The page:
Make yourself the perfect High Medieval common woman's dress!
Get our full-size paper pattern with complete instructions and historical notes for 15th century Commonwoman's Kirtle with long (A) or short (B) sleeves and pin-on Sleeves. Easy enough for a beginner. Beautiful enough for an expert.
Fits busts 30½"-48" and waists 23"-41". All Sizes in one envelope. Historical notes and embellishment suggestions included.
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light weight to coat weight wool
light linen for lining
Gown: 6 yds 45" or 4½ yds 60" wide
Lining (optional): 6 yds 45” or 4½ yds 60” wide
Sleeves 2 yds at least 45” wide
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Below is an excerpt from the historical notes you will receive as part of this pattern:
The Woman’s Kirtle in the 15th century
What is a “kirtle”. The American Heritage Dictionary of the English Language, Fourth Edition, says that the word kirtle derives from the Middle English word kirtel, from Old English cyrtel, probably ultimately from Latin curtus, meaning “short.” An Irishman is wearing a “Kyrtil” in Magnus Berfaet's Saga from 1093. The garment is described as being short. It is also definitely a man’s garment.
Before the Renaissance there simply are not enough inventories of clothing to determine the names of all the garments people wore in their everyday lives. Our use of the word kirtle for this 15th century women’s garment stems more from the existance of the term in 16th century wills and inventories than anything else. Assuming the word did not magically materialize at midnight on December 31st, 1499, we call earlier derivations of this underdress by the same word -- kirtle.
In the 15th century and possibly much earlier, what we now call the kirtle was the common woman’s basic gown. It was simply constructed of a four-piece bodice (two backs and two fronts) and a skirt. It existed in sleeveless, short-sleeved, and long-sleeved versions and was worn directly over a woman’s linen smock or underwear. In earlier centuries the kirtle had no waist seam, but by the 15th century this feature was added, allowing a widening of the skirts. Worn with pinned or tied on sleeves, it could be dressed up or dressed down as suited the occasion.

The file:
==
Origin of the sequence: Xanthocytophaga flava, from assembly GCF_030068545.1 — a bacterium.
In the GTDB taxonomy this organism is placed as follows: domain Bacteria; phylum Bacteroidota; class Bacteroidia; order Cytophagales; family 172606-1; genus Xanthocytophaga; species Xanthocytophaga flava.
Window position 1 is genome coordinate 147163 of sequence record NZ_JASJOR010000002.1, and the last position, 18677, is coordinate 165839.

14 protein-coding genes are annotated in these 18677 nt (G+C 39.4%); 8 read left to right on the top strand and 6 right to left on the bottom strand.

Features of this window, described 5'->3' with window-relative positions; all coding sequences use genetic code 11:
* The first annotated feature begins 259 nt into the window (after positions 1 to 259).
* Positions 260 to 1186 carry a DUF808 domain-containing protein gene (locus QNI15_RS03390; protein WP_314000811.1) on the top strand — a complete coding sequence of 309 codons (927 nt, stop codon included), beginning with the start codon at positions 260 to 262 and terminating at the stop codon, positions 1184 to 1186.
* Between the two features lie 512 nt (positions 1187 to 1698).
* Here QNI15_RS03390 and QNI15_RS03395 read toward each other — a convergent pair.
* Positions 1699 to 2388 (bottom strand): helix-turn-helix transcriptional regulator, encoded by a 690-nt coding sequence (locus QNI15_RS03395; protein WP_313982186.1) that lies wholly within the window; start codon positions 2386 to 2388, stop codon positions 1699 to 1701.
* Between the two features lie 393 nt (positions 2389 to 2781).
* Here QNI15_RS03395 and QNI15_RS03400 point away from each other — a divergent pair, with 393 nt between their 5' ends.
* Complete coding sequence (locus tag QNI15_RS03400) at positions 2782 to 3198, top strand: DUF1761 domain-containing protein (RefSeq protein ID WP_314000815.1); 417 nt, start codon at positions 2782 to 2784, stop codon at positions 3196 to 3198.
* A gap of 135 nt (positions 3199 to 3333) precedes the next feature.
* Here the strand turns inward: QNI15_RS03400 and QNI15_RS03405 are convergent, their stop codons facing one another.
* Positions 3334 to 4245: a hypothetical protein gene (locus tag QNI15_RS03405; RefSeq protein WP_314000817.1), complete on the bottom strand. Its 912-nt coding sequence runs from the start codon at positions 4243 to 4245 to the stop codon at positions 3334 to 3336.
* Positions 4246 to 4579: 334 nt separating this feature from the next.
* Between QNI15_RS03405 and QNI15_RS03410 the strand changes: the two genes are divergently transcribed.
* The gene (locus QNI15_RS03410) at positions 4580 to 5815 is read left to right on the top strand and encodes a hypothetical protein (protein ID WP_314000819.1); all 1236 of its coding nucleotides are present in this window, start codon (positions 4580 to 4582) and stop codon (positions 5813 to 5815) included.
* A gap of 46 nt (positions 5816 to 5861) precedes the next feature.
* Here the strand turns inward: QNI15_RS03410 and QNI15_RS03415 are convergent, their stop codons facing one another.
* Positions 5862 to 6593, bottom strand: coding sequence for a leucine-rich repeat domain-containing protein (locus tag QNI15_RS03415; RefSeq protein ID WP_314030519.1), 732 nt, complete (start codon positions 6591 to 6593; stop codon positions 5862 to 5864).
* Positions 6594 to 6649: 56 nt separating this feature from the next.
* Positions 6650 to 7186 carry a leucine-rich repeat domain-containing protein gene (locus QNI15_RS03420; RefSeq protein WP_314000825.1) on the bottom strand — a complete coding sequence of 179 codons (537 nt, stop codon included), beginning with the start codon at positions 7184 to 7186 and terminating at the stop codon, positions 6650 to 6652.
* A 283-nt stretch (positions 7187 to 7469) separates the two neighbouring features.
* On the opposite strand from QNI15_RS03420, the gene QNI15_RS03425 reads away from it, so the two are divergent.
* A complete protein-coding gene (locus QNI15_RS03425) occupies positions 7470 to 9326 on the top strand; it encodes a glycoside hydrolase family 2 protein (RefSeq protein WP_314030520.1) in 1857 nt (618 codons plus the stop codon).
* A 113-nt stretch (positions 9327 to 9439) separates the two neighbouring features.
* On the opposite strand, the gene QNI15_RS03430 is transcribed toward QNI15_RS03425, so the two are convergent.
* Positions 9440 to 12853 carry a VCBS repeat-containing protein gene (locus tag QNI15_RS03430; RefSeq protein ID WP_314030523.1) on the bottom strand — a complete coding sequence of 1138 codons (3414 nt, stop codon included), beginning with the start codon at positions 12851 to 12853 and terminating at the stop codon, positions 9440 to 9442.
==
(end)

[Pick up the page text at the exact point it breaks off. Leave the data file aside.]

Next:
Medieval calendars show women working in the fields without sleeves and their smock sleeves rolled up and their skirts kirtled about their hips. When working (or dancing, as shown above left), women seem to have removed their sleeves for ease of movement or for coolness. The picture at left also shows the front opening of the kirtle slightly unlaced. This may also be for coolness as the dancer exerts herself. The peasant in the picture at right retains her sleeves while she works, but she kirtles up her skirts over a belt so they allow easy movement of her feet.
Other depictions show women in distress with their sleeves missing or pulled on but not pinned. This can be seen particularly in religious paintings depicting the Crucifixion and the Massacre of the Innocents (Rogier van der Weyden has painted a number of Magdelenes in this state). It has been suggested that these women are not fully clothed; that they are not wearing the upper layer of clothing that would make them decently dressed. However pictures of common women who are not in distress also show women wearing kirtles with pin-on sleeves and no upper gown. It is possible that even common women wore an upper layer on formal ocassions. But these women are obviously not “undressed” without it.
Noblewomen also wore this gown, but as an underlayer to their elaborate fur-lined or silk brocade gowns. The front of the kirtle may be seen at the neckline of the overgowns in illustrations of the saints’ lives in illuminated manuscripts and sometimes glimpsed when ladies hold up their hems to walk. The picture at left is from a mid-fifteenth century brass depicting an English noblewoman. You can see the front-lacing kirtle at the neckline of her gown.
Whether an undergarment or basic dress, the kirtle was to play a more important role in future generations. As elaborate fabrics became more prevalent, fake fronts and skirts were pinned to the kirtle to give the impression that the entire undergown was of a finer material than it really was. This conspicuous consumption became a hallmark of the Renaissance when the kirtle reached its height.
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This information © 2006 Kass McGann and Reconstructing History